Ecumenical Councils

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Ecumenical Councils


congresses of the highest clergy of the Christian church—patriarchs, archbishops, and bishops. At ecumenical councils problems are discussed and resolutions are issued that are theological, concerned with church government, or disciplinary in character. The Orthodox Church recognizes only the first seven ecumenical councils, which were held prior to the schism of the church (the beginning of which dates back to the third quarter of the ninth century) and which were convoked by the Roman, and later by the Byzantine, emperors in order to strengthen the Christian church’s position as the ruling church. After the split between the churches the Roman popes renewed these congresses of the highest clergy of the Catholic Church; they continued, however, to call them ecumenical councils, and correspondingly assigned them numbers in sequence after the first seven.

The ecumenical councils (with an indication of the most important problems facing each) are as follows:

(1) Nicaea I (325), condemnation of Arianism and the formulation of the Creed, which laid the foundation of orthodox Christianity.

(2) Constantinople I (381), a repeated condemnation of Arianism and reaffirmation of the orthodox doctrine of the trinity.

(3) Ephesus (431), condemnation of Nestorianism; in 449 a new council at Ephesus was convoked at which the Monophysites were victorious but which was called the robber council by the next council and accordingly was excluded from the numbering of the ecumenical councils; thus, the fourth ecumenical council is considered to be the council of 451.

(4) Chalcedon (451), condemnation of Monophysitism and the abolition of the resolutions passed by the council at Ephesus of 449.

(5) Constantinople II (553), concessions to the Monophy-sites and the condemnation of three ecclesiastical writers of the fifth century who were followers of Nestorianism; until the end of the sixth century the Roman Church refused to recognize the resolutions of this council.

(6) Constantinople III (680-81), condemnation of the Monothelites; in 692 the Synod in Trullo was convoked in Constantinople (the sessions were held in palatial chambers named Trullo); its resolutions supplemented the canons of the fifth and sixth ecumenical councils, and therefore it is regarded as a supplement to the fifth and sixth councils (hence it is known by the name Quinisext).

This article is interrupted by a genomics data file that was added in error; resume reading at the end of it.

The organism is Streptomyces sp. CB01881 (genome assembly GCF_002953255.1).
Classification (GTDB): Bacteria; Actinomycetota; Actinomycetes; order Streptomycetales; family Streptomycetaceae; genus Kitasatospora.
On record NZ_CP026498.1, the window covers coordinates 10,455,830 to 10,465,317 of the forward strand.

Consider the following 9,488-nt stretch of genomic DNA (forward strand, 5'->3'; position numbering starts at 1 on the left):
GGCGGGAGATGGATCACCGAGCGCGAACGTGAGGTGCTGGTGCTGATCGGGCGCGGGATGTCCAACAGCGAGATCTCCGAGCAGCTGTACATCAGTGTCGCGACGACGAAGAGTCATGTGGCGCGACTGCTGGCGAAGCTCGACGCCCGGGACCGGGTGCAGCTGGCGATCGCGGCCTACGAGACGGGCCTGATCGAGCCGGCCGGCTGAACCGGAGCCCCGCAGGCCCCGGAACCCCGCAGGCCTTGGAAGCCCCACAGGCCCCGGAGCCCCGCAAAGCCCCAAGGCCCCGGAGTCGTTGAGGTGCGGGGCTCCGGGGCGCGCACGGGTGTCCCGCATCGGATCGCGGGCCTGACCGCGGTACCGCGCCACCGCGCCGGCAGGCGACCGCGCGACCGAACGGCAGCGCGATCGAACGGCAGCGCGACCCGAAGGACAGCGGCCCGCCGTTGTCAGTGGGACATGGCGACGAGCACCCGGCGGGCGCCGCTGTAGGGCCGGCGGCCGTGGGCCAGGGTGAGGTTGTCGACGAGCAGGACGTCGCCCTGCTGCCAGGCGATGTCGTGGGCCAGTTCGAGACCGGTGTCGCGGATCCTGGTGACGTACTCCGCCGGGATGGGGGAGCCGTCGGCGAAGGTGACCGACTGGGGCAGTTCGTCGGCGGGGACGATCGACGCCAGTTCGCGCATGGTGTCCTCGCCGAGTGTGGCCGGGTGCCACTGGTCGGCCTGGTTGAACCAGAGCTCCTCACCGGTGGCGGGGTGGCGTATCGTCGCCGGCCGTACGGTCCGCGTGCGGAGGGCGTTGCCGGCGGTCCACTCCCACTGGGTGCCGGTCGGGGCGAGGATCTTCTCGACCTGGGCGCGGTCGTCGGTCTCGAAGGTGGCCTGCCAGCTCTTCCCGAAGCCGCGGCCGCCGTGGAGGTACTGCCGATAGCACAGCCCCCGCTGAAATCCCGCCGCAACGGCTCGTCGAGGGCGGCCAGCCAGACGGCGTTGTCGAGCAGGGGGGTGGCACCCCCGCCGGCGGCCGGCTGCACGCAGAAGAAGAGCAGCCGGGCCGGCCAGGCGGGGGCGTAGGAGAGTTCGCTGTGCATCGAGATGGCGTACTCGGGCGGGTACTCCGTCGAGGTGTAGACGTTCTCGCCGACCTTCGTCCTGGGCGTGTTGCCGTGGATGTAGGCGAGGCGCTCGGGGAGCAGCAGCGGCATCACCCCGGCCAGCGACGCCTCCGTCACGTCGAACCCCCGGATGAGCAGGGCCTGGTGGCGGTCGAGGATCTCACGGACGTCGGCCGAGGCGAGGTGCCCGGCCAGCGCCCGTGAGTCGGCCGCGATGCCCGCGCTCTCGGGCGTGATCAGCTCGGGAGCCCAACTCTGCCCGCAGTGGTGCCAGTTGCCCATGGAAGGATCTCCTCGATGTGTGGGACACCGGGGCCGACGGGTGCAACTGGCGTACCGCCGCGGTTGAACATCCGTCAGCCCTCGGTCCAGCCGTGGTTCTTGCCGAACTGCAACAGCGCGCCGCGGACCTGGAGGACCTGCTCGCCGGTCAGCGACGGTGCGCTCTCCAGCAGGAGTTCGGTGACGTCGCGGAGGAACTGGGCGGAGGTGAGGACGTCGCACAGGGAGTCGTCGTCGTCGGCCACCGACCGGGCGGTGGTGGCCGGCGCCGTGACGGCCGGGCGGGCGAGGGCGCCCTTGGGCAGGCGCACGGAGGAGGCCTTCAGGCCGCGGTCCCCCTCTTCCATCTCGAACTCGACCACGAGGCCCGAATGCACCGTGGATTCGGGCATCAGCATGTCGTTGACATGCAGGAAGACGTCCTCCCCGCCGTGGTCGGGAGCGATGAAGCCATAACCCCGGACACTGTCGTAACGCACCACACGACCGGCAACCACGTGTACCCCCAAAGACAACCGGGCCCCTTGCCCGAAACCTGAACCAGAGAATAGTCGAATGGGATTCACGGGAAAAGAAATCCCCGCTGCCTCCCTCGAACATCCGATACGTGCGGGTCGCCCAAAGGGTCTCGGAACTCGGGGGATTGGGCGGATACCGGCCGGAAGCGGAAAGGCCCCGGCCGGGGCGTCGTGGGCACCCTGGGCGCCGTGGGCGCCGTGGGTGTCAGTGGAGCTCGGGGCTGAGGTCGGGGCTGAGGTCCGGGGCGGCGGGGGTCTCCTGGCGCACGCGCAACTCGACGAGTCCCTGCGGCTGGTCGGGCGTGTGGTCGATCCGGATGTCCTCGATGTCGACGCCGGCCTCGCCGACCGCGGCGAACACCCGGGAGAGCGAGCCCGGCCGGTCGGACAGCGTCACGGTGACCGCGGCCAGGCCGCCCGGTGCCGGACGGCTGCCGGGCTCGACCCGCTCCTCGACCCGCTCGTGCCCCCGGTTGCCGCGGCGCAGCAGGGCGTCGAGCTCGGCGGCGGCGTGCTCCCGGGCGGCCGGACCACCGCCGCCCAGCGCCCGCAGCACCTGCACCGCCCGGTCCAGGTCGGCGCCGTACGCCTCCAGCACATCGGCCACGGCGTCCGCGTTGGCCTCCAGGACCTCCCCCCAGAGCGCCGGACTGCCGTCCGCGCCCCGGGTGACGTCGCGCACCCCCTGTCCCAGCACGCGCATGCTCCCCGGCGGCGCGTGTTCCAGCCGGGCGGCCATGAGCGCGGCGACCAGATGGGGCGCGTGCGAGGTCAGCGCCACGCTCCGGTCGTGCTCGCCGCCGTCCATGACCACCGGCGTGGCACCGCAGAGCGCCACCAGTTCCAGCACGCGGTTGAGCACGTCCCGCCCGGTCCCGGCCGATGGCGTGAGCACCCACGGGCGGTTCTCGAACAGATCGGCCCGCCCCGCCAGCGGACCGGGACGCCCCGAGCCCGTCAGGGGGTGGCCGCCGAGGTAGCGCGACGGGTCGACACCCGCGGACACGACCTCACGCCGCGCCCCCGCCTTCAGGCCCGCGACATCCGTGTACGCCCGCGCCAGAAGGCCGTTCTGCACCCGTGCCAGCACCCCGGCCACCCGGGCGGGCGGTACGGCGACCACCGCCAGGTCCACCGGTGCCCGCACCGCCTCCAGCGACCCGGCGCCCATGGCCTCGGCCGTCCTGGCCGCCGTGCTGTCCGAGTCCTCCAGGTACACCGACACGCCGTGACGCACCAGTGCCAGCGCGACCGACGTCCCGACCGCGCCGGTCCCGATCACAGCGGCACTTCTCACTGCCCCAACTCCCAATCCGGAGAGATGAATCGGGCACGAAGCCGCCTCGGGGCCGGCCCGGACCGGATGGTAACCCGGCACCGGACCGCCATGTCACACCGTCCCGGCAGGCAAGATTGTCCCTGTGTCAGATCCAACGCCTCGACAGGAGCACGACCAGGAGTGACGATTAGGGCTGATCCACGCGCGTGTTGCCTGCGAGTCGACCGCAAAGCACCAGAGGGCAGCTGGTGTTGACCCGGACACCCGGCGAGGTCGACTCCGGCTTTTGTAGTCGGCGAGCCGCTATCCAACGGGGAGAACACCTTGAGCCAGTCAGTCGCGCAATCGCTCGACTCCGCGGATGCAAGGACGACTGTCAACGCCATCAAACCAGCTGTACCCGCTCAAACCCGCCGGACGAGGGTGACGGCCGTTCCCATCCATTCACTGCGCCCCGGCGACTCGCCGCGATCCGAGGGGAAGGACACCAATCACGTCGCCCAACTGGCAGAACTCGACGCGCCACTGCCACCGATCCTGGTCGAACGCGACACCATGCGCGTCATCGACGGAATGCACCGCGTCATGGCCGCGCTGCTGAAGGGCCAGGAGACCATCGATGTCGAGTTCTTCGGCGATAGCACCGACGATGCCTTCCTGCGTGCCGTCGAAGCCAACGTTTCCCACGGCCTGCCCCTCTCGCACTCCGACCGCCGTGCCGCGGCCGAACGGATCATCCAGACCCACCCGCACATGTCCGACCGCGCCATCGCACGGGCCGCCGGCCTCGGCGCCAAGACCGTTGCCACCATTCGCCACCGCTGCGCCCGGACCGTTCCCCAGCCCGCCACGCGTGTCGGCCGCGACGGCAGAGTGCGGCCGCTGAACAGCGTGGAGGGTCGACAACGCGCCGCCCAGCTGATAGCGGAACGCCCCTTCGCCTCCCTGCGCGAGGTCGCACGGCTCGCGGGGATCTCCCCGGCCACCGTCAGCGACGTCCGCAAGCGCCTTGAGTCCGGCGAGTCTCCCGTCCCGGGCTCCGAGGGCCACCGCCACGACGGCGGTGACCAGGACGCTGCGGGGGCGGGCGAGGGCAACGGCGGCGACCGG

(7) Nicaea II (787), condemnation of iconoclasm.

(8) Constantinople IV (869-70), condemnation of Photius, the patriarch of Constantinople; this council revealed the sharp contradictions between the Western Christian and the Eastern Christian churches; the subsequently formed Orthodox and Catholic bodies evaluate the council differently —Catholicism recognizes it as the eighth ecumenical council, whereas Orthodoxy does not recognize it at all.

(9) Lateran I (1123), held in the Lateran Palace, the residence of the popes in Rome; affirmation of the Concordat of Worms, which put an end to the struggle over investiture.

(10) Lateran II (1139), condemnation of Arnold of Brescia.

(11) Lateran III (1179), condemnation of the Waldenses and Cathari and the establishment of a system for electing popes.

(12) Lateran IV (1215), condemnation of the Albigenses and the Waldenses and sanction of the inquisition.

(13) Lyons I (1245), excommunication of Frederick II of Staufen.

(14) Lyons II (1274), union with the Orthodox Church.

(15) Vienne (1311-12), convoked by the first Avignon pope, Clement V; abolition of the Order of Knights Templar.

(16) Constance (1414-18), put an end to the Great Schism and pronounced the execution of J. Hus and the condemnation of J. Wycliffe.

(17) Basel (1431-49), sometimes Catholic historiographers of the 17th ecumenical council consider it to be the council of Florence and the first 25 sessions at Basel are regarded as its beginning.

(18) Lateran V (1512-17), church reform.

(19) Trent (1545-63).

(20) Vatican I (1869-70).

(21) Vatican II (1962-65).


Sheinman, M. M. Papstvo. Moscow, 1959.
Lozinskii, S. G. Istoriia papstva. Moscow, 1961.
Jedin, H. Kleine Konziliengeschichte. Freiburg im Breisgau-Basel-Vienna, 1959.


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